Fad or not? 23andMe lays off 14 percent of workforce in wake of declining sales

Shawn Knight

TechSpot Staff
Staff member

Co-founder and CEO Anne Wojcicki told CNBC that she was surprised that the market was starting to turn but is willing to downsize because it is “what the market is ready for.”

Wojcicki, sister of YouTube CEO Susan Wojcicki, didn’t discredit the notion that privacy may be one reason why consumers are shying away from at-home DNA testing. There’s real concern that test results could end up in the wrong hands.

Worse yet, what if those “wrong hands” belong to law enforcement? Such was the case in 2018 when authorities arrested Joseph James DeAngelo on suspicion of being the Golden State Killer after getting a lead from a personal genomics website.

Even the Pentagon is now even reportedly advising military members against using consumer DNA testing kits over security concerns.

Wojcicki said that fear of another economic downturn may also be scaring some potential customers away, those that would rather save a couple hundred bucks than spend it on a testing kit. If that is indeed the case, there’s not a whole lot the company can do to combat it other than lower its prices.

23andMe isn’t the only company in the space that is experiencing a slowdown. Illumina, a firm that makes DNA sequencing machines, said last summer that the entire segment was on the decline. Another company, Veritas Genetics, shut down its US operations just ahead of the New Year.

Masthead credit: 23andMe by nevodka. DNA fingerprint by isak55

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QuantumPhysics

TS Evangelist
They need to bring out home paternity testing to boost their sales. It wil be very interesting to see how hard mom's fight to disallow visitation then!
 

Uncle Al

TS Evangelist
Once again, our legislatures could turn a vital program into a safe program by outlawing the sale, exchange, or trade of each individuals most private information and to strengthen the laws making it absolutely illegal to base insurance, medical coverage, or anything else on these results.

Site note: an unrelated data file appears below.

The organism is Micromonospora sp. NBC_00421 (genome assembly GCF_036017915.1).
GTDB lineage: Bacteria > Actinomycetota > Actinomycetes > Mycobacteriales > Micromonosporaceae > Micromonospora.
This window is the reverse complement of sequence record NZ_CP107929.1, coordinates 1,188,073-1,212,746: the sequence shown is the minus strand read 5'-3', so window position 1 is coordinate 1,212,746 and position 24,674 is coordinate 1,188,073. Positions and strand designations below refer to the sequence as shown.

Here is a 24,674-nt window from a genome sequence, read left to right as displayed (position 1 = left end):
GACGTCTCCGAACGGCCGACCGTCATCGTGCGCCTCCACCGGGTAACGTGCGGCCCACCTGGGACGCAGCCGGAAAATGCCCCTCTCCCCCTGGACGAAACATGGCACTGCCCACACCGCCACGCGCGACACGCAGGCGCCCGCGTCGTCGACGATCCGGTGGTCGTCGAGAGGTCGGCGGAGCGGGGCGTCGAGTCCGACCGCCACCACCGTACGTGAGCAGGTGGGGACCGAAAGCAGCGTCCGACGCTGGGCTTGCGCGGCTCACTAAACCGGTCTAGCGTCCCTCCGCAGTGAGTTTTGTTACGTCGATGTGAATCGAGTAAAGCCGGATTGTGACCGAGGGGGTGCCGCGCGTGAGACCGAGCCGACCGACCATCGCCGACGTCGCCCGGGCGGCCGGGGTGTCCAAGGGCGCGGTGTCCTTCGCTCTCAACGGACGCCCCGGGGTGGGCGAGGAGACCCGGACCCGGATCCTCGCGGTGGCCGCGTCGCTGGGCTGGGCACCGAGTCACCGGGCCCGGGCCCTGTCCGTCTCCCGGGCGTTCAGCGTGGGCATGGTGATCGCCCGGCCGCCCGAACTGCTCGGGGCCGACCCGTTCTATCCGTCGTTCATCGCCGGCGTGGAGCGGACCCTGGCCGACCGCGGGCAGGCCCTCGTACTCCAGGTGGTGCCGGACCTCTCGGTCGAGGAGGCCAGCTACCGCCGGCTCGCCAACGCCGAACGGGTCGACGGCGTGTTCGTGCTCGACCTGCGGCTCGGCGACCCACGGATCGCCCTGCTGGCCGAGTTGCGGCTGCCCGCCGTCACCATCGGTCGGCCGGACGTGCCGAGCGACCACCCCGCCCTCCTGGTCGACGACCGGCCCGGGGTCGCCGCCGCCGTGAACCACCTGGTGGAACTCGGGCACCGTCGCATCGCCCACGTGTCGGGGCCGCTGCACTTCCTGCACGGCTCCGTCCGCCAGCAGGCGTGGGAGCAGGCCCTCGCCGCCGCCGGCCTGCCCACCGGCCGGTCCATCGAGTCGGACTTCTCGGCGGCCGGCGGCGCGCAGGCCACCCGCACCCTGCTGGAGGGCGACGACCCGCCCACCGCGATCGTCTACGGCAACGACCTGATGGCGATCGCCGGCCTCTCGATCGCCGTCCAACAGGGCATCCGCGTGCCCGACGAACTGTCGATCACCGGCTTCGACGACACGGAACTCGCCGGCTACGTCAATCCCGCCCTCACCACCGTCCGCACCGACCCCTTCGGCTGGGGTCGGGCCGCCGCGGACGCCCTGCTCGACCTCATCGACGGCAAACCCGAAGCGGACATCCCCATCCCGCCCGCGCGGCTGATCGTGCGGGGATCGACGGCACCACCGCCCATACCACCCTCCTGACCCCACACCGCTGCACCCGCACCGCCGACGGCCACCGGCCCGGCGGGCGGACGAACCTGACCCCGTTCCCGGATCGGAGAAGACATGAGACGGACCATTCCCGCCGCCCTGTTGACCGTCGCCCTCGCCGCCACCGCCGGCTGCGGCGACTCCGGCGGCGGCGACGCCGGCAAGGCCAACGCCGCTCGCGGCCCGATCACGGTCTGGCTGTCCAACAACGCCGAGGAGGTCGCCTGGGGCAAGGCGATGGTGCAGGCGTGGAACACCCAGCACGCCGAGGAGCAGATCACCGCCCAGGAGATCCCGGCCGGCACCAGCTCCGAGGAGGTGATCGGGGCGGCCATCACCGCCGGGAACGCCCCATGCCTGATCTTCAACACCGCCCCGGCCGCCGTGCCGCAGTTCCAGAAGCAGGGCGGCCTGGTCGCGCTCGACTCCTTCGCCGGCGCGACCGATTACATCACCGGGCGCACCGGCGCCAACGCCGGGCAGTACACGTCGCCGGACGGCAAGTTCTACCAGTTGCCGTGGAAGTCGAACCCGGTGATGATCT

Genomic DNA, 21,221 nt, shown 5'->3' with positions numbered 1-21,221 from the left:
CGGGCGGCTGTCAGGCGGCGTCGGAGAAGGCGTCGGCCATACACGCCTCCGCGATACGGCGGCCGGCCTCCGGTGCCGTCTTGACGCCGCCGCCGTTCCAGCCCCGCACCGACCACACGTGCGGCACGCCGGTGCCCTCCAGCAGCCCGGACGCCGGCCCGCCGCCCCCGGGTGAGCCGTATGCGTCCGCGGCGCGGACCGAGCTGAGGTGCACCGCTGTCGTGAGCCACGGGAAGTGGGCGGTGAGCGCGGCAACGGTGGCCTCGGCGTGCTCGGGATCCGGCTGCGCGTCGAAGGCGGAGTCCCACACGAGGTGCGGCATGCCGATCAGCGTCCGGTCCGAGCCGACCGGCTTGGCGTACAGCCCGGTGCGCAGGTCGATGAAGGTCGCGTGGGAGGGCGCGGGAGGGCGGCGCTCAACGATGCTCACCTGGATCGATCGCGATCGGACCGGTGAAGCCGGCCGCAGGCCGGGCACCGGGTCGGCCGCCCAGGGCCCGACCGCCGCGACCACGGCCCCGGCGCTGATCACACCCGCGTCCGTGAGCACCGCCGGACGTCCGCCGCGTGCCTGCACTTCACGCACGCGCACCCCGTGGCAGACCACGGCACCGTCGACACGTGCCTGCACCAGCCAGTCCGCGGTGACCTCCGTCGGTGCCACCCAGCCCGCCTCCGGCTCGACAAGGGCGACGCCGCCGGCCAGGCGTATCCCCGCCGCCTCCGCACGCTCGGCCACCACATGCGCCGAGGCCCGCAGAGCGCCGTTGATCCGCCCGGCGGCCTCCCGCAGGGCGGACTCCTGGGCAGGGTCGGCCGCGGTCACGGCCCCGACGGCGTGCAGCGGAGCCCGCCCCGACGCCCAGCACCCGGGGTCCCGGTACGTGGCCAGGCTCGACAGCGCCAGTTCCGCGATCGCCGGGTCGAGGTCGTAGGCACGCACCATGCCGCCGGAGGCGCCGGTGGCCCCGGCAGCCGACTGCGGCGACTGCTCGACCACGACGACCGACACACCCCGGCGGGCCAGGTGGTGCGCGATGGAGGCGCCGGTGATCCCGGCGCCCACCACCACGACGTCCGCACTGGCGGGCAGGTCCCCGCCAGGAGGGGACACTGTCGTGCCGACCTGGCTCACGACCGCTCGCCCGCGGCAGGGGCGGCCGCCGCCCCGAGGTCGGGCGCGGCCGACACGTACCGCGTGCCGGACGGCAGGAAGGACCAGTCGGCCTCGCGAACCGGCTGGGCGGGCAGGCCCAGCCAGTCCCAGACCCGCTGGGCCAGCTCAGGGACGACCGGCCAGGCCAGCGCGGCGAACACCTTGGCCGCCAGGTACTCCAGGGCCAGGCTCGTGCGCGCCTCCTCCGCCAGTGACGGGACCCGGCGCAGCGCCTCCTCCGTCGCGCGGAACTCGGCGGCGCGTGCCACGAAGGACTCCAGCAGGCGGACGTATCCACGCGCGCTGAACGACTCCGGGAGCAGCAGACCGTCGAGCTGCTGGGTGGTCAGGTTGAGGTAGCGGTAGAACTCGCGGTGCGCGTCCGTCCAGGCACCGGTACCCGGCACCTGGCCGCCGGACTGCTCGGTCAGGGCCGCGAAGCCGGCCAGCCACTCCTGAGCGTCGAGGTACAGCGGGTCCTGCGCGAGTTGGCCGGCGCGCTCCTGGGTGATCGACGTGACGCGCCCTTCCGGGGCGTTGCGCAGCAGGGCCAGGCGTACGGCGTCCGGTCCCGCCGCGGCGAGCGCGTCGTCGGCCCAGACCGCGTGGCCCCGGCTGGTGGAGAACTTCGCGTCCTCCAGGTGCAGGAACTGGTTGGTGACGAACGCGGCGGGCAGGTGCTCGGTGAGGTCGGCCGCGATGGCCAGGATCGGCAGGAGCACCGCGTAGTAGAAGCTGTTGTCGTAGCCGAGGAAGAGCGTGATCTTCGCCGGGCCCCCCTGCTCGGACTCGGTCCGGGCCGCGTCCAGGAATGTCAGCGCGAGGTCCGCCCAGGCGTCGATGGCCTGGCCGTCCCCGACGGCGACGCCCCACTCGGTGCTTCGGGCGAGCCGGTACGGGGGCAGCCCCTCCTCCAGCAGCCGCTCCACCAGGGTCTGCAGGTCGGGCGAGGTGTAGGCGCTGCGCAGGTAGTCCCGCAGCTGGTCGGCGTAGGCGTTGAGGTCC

Theinsanegamer

TS Evangelist
Once again, our legislatures could turn a vital program into a safe program by outlawing the sale, exchange, or trade of each individuals most private information and to strengthen the laws making it absolutely illegal to base insurance, medical coverage, or anything else on these results.
Because, as we all know, the government, police, and intelligence agencies follow the law to the letter, and never break the law to collect information on citizens. Medical companies never break the law to overcharge for medicine, or use information against patients. Nope, never happens, they are all upstanding law abiding organizations.
 

wiyosaya

TS Evangelist
While I understand the concerns about privacy and that some companies will blame their downturn on whatever they see fit even if it has nothing to do with their current problems, I find it hard to believe that 23andme is really affected by this all that much.

I had a look at their "products" and, IMO, they look like nothing more than an attempt to cash in on the fad.

Personally, I would not choose their products.
 

SimonJ

TS Rookie
I recently did 23andMe and it alerted me to a vulnerability to macular degeneration. I've been taking steps to fight it. Definitely worth the $100.
 

Squid Surprise

TS Evangelist
I recently did 23andMe and it alerted me to a vulnerability to macular degeneration. I've been taking steps to fight it. Definitely worth the $100.
Lol - or you could have just seen your doctor and you’d have gotten the same info - assuming you have a competent one...